I was 39 weeks when I had my daughter. I remember waking up on the 3rd of June 2017, elated that this was the day we would meet this little girl who showed such personality already in my womb. The girl we prayed for. The girl who would change our lives forever. I was also excited to finally have her out. Those last few days are not comfortable. I swear I could see my veins ready to pop. I was excited at the prospect of being able to choose which side I wanted to sleep on without her kicking against the mattress for me to move. I was excited to be able to walk up our three flights of stairs throughout the day without having to be pushed up at times. An extra 16kg is not fun to carry. I think I was most excited though to not have super powers to smell drains or people, to look at my phone screen and not feel nauseous. To pretty much be able to do all things again without feeling nauseous.
My operation was set for the early afternoon, but we went early in the morning for the stress test. I had spent the last few days leading up to my birth praying for a safe delivery because a couple of weeks before I had this recurring fear that the chord was around her neck. The stress tests I had that last week helped put me at ease. So I was relaxed and ready to start the day processing what was about to happen. I remember laying in the room thinking, praying and breathing. And then it was time. For some reason I went into panic. It was real. I was about to be a mother.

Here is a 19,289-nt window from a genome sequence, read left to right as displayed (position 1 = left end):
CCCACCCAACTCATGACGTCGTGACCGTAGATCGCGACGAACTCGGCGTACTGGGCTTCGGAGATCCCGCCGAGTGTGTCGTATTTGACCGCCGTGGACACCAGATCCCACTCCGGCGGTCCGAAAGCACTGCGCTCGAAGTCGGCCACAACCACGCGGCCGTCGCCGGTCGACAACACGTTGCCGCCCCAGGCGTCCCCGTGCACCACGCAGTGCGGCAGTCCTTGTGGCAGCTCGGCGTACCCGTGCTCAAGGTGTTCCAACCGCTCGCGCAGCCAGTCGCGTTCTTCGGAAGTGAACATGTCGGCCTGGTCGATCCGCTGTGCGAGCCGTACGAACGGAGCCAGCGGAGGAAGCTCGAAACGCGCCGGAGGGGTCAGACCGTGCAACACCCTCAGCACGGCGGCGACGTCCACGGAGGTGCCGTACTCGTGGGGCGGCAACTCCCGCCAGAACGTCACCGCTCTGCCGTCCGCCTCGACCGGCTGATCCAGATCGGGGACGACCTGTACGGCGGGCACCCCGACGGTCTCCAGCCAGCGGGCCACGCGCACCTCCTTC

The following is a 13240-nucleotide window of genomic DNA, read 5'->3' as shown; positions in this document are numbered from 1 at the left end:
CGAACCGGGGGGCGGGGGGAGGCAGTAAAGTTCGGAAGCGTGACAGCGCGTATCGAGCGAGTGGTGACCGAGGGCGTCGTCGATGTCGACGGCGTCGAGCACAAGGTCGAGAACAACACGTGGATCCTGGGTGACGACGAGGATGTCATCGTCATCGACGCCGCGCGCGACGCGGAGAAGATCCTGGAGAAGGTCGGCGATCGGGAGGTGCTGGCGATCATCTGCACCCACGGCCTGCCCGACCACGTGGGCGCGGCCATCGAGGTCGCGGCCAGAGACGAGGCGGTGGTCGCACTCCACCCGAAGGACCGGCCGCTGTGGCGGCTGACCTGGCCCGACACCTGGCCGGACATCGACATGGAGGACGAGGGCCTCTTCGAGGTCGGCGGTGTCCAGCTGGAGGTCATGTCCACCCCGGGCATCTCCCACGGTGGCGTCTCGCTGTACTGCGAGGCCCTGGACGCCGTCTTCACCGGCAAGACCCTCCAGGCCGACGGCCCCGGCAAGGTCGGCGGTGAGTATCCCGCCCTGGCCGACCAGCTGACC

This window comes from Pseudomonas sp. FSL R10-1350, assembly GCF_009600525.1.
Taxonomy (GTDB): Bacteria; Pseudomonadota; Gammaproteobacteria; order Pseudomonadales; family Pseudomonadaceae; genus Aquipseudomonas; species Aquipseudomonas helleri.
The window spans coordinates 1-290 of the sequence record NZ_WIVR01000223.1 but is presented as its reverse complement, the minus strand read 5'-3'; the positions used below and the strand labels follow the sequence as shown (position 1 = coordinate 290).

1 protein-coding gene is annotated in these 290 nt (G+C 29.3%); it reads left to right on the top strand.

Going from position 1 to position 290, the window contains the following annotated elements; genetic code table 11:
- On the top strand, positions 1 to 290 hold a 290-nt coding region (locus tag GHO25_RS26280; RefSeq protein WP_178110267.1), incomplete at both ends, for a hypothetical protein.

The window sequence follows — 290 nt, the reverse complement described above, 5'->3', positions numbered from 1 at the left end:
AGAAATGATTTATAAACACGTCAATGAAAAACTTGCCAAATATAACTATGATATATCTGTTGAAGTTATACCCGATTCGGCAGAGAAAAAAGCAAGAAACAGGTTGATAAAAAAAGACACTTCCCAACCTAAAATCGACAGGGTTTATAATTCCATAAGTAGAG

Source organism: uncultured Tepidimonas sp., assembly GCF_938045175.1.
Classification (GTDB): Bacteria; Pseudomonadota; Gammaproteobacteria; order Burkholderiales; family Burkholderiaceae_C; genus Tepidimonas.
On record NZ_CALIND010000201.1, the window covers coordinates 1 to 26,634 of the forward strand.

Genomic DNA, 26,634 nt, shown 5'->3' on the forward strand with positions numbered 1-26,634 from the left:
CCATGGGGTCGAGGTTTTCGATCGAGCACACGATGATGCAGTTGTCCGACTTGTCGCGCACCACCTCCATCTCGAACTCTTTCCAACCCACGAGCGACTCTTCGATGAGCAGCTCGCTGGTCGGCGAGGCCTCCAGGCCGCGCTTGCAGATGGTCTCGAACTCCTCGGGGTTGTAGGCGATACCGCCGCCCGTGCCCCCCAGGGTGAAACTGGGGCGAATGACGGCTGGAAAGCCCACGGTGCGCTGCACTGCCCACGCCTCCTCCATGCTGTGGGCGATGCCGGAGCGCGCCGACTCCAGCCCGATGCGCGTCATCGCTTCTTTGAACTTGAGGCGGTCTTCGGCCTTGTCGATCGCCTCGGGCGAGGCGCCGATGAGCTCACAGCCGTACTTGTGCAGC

I don’t think I fully thought about the operating side of it all even though I chose and wanted to have a ceasar. I am not sure why all of a sudden I got so nervous. The thought of any operation is scary in itself. The things that could go wrong. But it was so overwhelming, the first time not knowing what to expect. But the doctors and nurses were amazing. I barely felt any injections. They spoke so tenderly to me, and I knew we were of the highest priority.
I asked for an extra high curtain, because I was not about to see any reflections of my body being sliced open. Seeing my legs being moved without feeling them was crazy enough. Brendan sat next to me and we spoke and listened as the procedure began. You can feel your body moving a bit. Such a crazy weird feeling. My gynea then said she was about to give her final push and Harper would come out. She encouraged Brendan to come out from behind the curtain to have the first look at our baby girl.
And then, in a rush of talk and movement, I heard her say “the chord, quick”. Brendan said he had never seen hands move so fast. Our doctor, in a swoop untangled Harps and freed her. Her eyes wide open and no cry. My doctor tapped me and kept saying, “Such a long chord, I am so happy you chose ceasar, Claudia.” Turns out that my chord was actually wrapped around her neck, three times! However, because I did not go into labour it thankfully did not contract around her neck. It did not tighten. It would have complicated my birth significantly and endangered Harper. I saw the paed take her to the table on the side. And in that split second of thinking about nine months carrying this child only to possibly lose her at that final stretch. I knew deep down about her chord, a mother’s instinct I guess, and I spent time secretly praying into this feeling. I was so overwhelmed and elated at how God had us in His hands the entire time. He kept her safe. He kept us safe. I heard her gasp for air and give her first cry. And tears shot through my being. I was so in love. Immediately. Wholeheartedly. Unconditionally.
I don’t remember much of the last part of my op. I remember shivering and being told not to sneeze because I was jolting a perfect stitch. But I clearly remember how tiny she was. Laying on my chest. My Bambi-na. Our love manifested into this beautiful girl.